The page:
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Kyle Donovan wants to see green with Envy. This month, the founder-CEO of Envy Publishing Group unveils NV, a business magazine targeted to African-Americans.

The new title aspires to combine the sagacious business sense of Fast Company with the trendiness of Vibe.

The 26-year-old Mr. Donovan's NV will compete with Earl G. Graves Publishing Co.'s Black Enterprise, a 30-year-old business publication that targets a slightly older, upscale African-American readership, as well as Business Week, Forbes and Fortune.

"There's a huge lack of professional business information specifically targeting the African-American minority community," said Mr. Donovan, noting that magazines aimed at the African-American community include multiple titles for haircare, lifestyle and music but only one on business.

"Business doesn't have any color other than green, but it's important that young minorities see themselves reflected in stories of other young minorities making it in corporate America," Mr. Donovan said.


As part of its market research, Envy -- made up of Mr. Donovan and partners Desiree White and John Oquendo -- consulted U.S. Census Bureau data showing that 15 million to 20 million African-Americans, out of 40 million, are educated at the college level or above. With NV, Mr. Donovan hopes to reach out to college-educated business people as well as entrepreneurs.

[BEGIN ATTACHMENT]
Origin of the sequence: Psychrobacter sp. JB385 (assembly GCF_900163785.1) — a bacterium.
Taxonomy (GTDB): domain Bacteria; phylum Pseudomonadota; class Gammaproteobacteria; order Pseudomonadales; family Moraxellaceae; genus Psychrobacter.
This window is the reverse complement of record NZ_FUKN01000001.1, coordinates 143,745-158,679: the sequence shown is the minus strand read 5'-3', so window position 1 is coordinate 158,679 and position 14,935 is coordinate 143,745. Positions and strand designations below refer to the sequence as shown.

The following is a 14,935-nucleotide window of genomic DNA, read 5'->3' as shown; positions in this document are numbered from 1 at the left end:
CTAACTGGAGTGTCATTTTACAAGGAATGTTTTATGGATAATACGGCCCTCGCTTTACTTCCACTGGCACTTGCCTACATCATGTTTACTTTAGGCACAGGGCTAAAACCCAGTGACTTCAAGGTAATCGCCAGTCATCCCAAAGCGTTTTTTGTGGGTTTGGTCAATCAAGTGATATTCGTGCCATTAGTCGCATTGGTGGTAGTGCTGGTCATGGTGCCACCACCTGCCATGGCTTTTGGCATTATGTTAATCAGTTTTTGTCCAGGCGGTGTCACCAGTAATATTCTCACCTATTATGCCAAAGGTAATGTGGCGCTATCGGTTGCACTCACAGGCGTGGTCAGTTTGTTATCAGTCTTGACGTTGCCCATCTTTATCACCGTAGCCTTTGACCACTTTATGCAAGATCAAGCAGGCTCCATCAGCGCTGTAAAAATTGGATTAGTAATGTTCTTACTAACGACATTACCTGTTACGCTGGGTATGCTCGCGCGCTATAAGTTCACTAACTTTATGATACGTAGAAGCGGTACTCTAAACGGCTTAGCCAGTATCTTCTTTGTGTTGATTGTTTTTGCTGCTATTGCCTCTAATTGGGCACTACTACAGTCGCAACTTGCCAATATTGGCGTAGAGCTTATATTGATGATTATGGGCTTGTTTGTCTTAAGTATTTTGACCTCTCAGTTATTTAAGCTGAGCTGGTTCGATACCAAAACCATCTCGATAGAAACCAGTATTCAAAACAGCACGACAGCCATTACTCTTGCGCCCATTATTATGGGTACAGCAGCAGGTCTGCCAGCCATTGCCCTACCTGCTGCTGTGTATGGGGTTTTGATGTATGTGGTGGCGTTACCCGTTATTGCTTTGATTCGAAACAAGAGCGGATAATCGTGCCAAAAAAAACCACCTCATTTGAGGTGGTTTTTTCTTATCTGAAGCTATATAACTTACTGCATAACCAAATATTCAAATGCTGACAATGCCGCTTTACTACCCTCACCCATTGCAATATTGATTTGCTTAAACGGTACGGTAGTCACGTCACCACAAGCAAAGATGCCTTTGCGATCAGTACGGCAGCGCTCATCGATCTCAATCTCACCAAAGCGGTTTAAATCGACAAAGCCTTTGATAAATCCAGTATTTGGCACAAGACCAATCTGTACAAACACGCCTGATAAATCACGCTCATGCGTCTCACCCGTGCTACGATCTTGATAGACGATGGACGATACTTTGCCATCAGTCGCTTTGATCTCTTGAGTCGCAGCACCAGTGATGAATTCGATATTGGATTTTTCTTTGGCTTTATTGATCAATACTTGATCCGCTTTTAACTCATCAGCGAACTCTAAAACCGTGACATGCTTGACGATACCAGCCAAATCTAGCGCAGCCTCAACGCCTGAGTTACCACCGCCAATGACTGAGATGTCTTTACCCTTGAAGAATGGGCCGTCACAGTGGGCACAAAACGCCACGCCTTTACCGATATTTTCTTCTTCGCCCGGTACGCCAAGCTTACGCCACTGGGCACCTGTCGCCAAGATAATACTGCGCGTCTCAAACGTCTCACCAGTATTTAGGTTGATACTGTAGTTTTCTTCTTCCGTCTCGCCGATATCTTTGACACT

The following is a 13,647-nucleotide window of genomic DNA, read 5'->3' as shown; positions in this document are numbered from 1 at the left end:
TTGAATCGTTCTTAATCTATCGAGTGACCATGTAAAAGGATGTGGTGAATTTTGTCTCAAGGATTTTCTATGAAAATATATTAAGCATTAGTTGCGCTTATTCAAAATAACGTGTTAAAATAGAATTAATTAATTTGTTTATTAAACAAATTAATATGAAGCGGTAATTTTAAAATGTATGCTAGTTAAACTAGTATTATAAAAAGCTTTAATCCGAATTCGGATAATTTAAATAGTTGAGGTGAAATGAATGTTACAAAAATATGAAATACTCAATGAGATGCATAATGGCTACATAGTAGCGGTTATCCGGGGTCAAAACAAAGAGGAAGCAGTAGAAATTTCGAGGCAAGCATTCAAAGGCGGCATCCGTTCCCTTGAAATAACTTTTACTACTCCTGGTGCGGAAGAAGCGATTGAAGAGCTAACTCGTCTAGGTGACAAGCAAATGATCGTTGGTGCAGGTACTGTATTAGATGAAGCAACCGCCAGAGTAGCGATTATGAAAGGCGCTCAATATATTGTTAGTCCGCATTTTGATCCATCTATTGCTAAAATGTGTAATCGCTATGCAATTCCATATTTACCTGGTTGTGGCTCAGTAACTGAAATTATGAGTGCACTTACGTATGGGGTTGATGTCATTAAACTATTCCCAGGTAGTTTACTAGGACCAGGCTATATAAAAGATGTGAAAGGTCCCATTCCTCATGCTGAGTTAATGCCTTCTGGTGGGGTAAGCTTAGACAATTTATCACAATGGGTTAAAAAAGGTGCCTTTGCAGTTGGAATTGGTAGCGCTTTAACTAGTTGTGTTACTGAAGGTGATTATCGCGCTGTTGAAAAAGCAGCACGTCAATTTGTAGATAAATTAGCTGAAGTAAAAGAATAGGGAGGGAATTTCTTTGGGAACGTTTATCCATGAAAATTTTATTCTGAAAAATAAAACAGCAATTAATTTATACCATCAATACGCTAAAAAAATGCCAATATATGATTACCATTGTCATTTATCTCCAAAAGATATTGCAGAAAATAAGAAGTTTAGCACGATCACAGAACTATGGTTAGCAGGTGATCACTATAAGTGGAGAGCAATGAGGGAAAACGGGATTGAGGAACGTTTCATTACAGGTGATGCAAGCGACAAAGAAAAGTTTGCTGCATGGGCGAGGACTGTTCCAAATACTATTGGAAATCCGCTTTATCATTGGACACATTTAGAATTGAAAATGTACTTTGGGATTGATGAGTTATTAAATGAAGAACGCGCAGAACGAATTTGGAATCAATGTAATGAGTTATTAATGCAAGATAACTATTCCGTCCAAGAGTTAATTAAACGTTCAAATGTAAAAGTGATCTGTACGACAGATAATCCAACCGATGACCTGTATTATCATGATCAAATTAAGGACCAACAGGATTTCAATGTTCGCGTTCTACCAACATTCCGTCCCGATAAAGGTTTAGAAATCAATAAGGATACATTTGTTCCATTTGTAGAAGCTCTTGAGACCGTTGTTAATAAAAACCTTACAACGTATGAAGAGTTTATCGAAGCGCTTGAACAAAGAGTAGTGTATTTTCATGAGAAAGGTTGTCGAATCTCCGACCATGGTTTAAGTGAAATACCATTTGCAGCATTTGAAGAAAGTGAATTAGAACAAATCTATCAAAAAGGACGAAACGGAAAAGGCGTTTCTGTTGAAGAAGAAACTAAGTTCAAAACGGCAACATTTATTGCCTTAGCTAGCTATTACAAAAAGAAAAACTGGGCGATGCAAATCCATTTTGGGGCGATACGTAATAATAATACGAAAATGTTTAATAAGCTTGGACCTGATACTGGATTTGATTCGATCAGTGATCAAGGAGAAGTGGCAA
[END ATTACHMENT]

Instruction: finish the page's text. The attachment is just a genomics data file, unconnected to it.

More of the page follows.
Mr. Donovan began his business career at the age of 17, when he started his own photography studio. Later, when he became an investor and began purchasing stock in companies, he said he realized there was a need for a publication covering career, finance and entrepreneurial topics specifically for twentysomething African-Americans.

"I think everybody needs a sense of belonging and a reflection of themselves," he said. "I want to inform, inspire and entertain this young, successful generation."


With an initial print run of 100,000 for the January/February issue and his own investment of $180,000, Mr. Donovan plans to publish five times in 1999 and every other month the following year.

While he says he has enough capital to print for the first year, he would consider linking with a larger publishing company later if the deal were right and he could maintain control.

Advertisers in the first issue are Deloitte & Touche, Toyota Motor Sales USA and Visa USA. Potential advertisers are being courted in the cosmetics, fashion and technology industries.

A color page ad is $6,800.

Earl "Butch" Graves Jr., president-CEO of Graves Publishing, which publishes Black Enterprise, doesn't seem to mind the competition.

"It's good overall for the African-American media business," said Mr. Graves. "Anything that broadens the market and exposes the general market to African-American culture and lifestyle is a positive."

However, Mr. Graves doesn't see an easy road ahead for NV. "Their biggest obstacle will not be trying to compete against other black media," said Mr. Graves. "It will be trying to convince advertising agencies and clients alike that there is a market for the audience" they're targeting.


LaTanya Junior, director-media services at Stedman Graham & Partners, New York, said Mr. Donovan's biggest challenge is getting the magazine in the hands of potential advertisers.

But the media executive with the agency that specializes in the African-American market also said there is room for NV. African-Americans are more likely to keep their cultural ties "even though they've become assimilated and are earning six figures," Ms. Junior said.

The optimistic Mr. Donovan is confident he can prevail. "I was raised without a mother and father in my life. Compared to that, publishing is easy. The message of NV is that if you want to accomplish anything, you can. Whatever you can

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